George Bush was in one, Bill Weld was in one, Georgia Sen. Sam Nunn was in one. The 1990 Professional Golf Association (PGA) Championship was going to be held at one. In the not-so-distant past, any American trying to "get ahead" might have wanted to join one.
But times have changed. For those entering politics today, membership in exclusive private clubs--such as the nine all-male final clubs at Harvard--is as often a stigma as a social asset.
In the case of Weld--an active member of the Fly Club in his undergraduate days--the potential political liability is strong enough that he has severed most of his ties with the club "I haven't been there is years," Weld said yesterday when asked about his Fly Club ties.
Club President Bertram G. Waters '60 said that Weld "has completely disassociated himself with the club" because of its unisex membership. He said that Weld, who has capitalized on his prochoice stand on abortion rights, would not want to alienate women voters by making use of his final club ties.
"It's irrelevant as far as the campaign goes," Walters said.
Although membership in exclusive clubs is by no means a barrier to political success-George Bush was a member of the Skull and Bones society in his days at Yale University--past involvement in such organizations has come under increasing public scrutiny in the past decade.
From senators to Ivy League administrators, all types of American leadership--even those which traditionally represent the elite--have adopted the anti-discrimination cause.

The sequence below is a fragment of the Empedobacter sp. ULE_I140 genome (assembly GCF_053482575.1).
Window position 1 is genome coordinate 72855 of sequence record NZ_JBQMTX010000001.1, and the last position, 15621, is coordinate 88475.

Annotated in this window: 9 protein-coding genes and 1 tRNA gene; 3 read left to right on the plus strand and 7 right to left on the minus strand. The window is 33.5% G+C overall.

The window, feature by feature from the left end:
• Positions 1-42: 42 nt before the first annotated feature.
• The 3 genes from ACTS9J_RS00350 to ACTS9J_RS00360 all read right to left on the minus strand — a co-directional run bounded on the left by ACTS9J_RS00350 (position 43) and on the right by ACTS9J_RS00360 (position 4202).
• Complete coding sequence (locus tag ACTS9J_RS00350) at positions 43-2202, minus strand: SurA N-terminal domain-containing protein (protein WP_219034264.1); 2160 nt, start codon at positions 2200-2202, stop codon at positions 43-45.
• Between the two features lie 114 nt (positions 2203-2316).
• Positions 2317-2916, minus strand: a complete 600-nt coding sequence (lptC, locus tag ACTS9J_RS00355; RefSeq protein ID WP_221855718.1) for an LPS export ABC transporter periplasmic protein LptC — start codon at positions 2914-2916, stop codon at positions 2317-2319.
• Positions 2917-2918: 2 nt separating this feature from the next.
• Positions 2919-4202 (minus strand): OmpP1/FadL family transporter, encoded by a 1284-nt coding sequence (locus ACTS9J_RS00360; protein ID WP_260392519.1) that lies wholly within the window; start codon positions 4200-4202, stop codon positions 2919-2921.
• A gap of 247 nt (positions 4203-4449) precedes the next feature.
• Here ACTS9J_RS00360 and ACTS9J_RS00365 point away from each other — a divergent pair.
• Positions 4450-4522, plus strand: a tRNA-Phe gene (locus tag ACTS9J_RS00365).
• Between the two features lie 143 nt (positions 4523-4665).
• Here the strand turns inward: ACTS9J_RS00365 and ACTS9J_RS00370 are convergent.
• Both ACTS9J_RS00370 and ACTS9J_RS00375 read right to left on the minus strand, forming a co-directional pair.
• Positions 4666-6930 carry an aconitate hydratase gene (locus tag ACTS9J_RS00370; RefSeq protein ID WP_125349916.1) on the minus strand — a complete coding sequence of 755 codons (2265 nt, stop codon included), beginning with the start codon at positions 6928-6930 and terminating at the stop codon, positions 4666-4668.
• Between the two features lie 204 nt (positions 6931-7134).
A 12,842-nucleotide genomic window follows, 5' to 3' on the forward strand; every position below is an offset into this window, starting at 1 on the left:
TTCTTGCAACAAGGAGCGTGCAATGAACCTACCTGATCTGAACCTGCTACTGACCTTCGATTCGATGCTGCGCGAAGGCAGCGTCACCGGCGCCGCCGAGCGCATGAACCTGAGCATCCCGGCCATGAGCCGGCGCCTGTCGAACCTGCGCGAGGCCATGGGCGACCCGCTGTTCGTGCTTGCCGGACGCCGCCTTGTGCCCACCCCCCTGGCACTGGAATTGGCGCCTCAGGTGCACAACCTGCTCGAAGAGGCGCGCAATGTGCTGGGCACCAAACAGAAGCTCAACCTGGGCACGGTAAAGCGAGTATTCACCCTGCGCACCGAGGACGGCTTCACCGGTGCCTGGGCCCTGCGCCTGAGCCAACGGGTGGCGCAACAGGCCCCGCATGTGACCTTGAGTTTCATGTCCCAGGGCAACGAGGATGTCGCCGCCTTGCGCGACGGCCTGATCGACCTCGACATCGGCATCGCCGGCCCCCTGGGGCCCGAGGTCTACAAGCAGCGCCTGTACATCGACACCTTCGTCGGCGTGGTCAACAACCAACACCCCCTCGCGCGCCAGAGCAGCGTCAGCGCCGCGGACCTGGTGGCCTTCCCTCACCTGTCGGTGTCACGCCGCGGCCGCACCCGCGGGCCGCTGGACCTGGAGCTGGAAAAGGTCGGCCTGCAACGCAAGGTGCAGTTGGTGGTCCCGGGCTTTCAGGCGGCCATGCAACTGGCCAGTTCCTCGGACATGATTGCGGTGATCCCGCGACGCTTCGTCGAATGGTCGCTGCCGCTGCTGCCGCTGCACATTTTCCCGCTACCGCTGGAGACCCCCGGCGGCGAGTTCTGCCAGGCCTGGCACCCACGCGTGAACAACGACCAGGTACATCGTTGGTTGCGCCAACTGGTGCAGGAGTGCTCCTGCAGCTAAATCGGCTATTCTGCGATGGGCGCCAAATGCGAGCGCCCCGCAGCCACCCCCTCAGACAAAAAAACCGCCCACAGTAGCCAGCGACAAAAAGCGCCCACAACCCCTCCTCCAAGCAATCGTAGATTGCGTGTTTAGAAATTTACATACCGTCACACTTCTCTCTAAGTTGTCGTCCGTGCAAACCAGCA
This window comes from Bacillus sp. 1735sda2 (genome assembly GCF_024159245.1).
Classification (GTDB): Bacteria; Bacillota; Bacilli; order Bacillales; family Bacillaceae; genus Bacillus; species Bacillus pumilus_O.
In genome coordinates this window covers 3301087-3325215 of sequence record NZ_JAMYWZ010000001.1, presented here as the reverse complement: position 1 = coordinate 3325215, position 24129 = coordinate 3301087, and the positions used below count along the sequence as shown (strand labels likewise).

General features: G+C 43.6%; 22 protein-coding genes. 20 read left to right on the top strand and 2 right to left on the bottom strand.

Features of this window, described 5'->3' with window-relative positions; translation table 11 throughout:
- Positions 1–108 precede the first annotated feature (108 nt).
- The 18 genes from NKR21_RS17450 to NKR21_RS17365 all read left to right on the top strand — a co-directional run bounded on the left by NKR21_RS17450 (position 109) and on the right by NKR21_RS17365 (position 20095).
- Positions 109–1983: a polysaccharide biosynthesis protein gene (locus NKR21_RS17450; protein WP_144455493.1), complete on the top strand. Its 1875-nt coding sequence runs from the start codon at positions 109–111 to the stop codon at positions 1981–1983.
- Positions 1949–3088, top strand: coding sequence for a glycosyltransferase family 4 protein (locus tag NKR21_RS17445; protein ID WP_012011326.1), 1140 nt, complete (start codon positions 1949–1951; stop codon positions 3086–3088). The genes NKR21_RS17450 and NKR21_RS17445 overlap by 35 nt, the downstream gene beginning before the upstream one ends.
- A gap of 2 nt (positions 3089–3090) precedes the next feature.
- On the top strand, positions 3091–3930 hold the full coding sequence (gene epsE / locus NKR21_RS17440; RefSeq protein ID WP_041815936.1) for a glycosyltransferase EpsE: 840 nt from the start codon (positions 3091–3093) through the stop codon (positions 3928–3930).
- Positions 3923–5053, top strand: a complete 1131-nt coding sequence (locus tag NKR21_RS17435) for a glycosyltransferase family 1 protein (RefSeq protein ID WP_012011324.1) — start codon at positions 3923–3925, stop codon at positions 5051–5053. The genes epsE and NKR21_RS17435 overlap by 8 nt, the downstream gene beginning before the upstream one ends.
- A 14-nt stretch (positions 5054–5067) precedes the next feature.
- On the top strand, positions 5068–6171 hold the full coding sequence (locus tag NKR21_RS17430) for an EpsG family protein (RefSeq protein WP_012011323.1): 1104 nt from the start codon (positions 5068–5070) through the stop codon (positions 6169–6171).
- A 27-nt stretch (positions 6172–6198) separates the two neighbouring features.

Sen. Howard M. Metzenbaum (D--Ohio) stated the argument bluntly in an April 23 New York Times editorial. A member of the Senate Judiciary Committee, he supported a proposal to condemn membership in discriminatory clubs among judicial appointees.
"Membership in a discriminatory club raises serious questions about a nominee's personal commitment to discrimination," Metzenbaum wrote, warning aspiring judges that they have "either got to resign from any discriminatory club or start changing the club's policies."
Nonetheless, in other branches of government, club membership is not as severe a liability. Since figures like Weld and Bush do not appear to be active members in their clubs today, they are not linked in the public eye with the organizations' discriminatory policies.
As Martin A. Linsky, a lecturer at the Kennedy School of Government, put it, "It didn't seem to hurt George Bush."